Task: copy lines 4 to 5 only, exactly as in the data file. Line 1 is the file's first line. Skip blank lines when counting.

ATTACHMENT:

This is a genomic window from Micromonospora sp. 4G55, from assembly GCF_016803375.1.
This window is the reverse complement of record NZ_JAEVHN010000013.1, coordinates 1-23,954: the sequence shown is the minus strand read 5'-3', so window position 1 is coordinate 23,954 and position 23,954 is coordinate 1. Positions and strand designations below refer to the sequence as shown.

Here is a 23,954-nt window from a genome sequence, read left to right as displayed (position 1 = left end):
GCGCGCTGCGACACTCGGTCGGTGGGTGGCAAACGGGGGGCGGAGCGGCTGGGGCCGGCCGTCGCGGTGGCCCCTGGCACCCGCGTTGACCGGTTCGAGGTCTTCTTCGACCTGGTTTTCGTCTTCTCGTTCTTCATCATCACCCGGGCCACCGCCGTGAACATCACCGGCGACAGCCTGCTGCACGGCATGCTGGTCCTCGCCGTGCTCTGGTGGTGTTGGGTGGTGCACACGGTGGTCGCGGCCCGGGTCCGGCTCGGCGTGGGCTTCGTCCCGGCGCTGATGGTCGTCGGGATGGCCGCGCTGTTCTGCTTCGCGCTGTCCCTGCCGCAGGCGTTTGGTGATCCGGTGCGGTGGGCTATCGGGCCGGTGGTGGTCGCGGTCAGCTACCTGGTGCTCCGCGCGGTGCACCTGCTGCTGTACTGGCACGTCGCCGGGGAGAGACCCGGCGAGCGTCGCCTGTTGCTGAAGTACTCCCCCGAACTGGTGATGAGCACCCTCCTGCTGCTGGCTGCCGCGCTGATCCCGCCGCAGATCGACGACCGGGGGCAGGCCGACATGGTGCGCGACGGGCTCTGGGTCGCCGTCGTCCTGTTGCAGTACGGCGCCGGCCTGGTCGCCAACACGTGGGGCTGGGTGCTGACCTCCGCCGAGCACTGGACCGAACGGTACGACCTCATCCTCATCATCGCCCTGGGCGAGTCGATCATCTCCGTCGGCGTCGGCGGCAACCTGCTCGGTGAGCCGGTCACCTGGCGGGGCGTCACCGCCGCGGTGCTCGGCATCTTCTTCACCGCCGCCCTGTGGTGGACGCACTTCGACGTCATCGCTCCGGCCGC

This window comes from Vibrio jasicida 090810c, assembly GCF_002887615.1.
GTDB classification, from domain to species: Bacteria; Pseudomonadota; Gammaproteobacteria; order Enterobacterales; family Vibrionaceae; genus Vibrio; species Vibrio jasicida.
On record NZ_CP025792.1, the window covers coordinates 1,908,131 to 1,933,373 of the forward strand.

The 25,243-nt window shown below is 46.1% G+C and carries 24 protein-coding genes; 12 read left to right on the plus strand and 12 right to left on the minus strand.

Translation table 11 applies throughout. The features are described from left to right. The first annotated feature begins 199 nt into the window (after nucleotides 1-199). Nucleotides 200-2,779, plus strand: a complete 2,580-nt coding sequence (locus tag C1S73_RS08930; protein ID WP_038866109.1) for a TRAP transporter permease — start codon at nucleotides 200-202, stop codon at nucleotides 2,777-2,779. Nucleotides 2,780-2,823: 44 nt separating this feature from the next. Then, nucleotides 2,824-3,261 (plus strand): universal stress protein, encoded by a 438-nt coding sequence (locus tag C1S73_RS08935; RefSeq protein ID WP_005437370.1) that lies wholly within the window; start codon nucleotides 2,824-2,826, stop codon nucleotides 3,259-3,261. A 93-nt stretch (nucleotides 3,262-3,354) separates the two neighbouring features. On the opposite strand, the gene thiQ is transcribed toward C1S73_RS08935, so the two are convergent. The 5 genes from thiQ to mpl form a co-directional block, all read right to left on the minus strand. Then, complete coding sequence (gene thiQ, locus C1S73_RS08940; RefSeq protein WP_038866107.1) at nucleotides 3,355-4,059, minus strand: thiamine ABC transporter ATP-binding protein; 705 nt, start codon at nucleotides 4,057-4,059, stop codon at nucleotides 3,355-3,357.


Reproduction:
GCGCGCTGCGACACTCGGTCGGTGGGTGGCAAACGGGGGGCGGAGCGGCTGGGGCCGGCCGTCGCGGTGGCCCCTGGCACCCGCGTTGACCGGTTCGAGGTCTTCTTCGACCTGGTTTTCGTCTTCTCGTTCTTCATCATCACCCGGGCCACCGCCGTGAACATCACCGGCGACAGCCTGCTGCACGGCATGCTGGTCCTCGCCGTGCTCTGGTGGTGTTGGGTGGTGCACACGGTGGTCGCGGCCCGGGTCCGGCTCGGCGTGGGCTTCGTCCCGGCGCTGATGGTCGTCGGGATGGCCGCGCTGTTCTGCTTCGCGCTGTCCCTGCCGCAGGCGTTTGGTGATCCGGTGCGGTGGGCTATCGGGCCGGTGGTGGTCGCGGTCAGCTACCTGGTGCTCCGCGCGGTGCACCTGCTGCTGTACTGGCACGTCGCCGGGGAGAGACCCGGCGAGCGTCGCCTGTTGCTGAAGTACTCCCCCGAACTGGTGATGAGCACCCTCCTGCTGCTGGCTGCCGCGCTGATCCCGCCGCAGATCGACGACCGGGGGCAGGCCGACATGGTGCGCGACGGGCTCTGGGTCGCCGTCGTCCTGTTGCAGTACGGCGCCGGCCTGGTCGCCAACACGTGGGGCTGGGTGCTGACCTCCGCCGAGCACTGGACCGAACGGTACGACCTCATCCTCATCATCGCCCTGGGCGAGTCGATCATCTCCGTCGGCGTCGGCGGCAACCTGCTCGGTGAGCCGGTCACCTGGCGGGGCGTCACCGCCGCGGTGCTCGGCATCTTCTTCACCGCCGCCCTGTGGTGGACGCACTTCGACGTCATCGCTCCGGCCGC

This window comes from Vibrio jasicida 090810c, assembly GCF_002887615.1.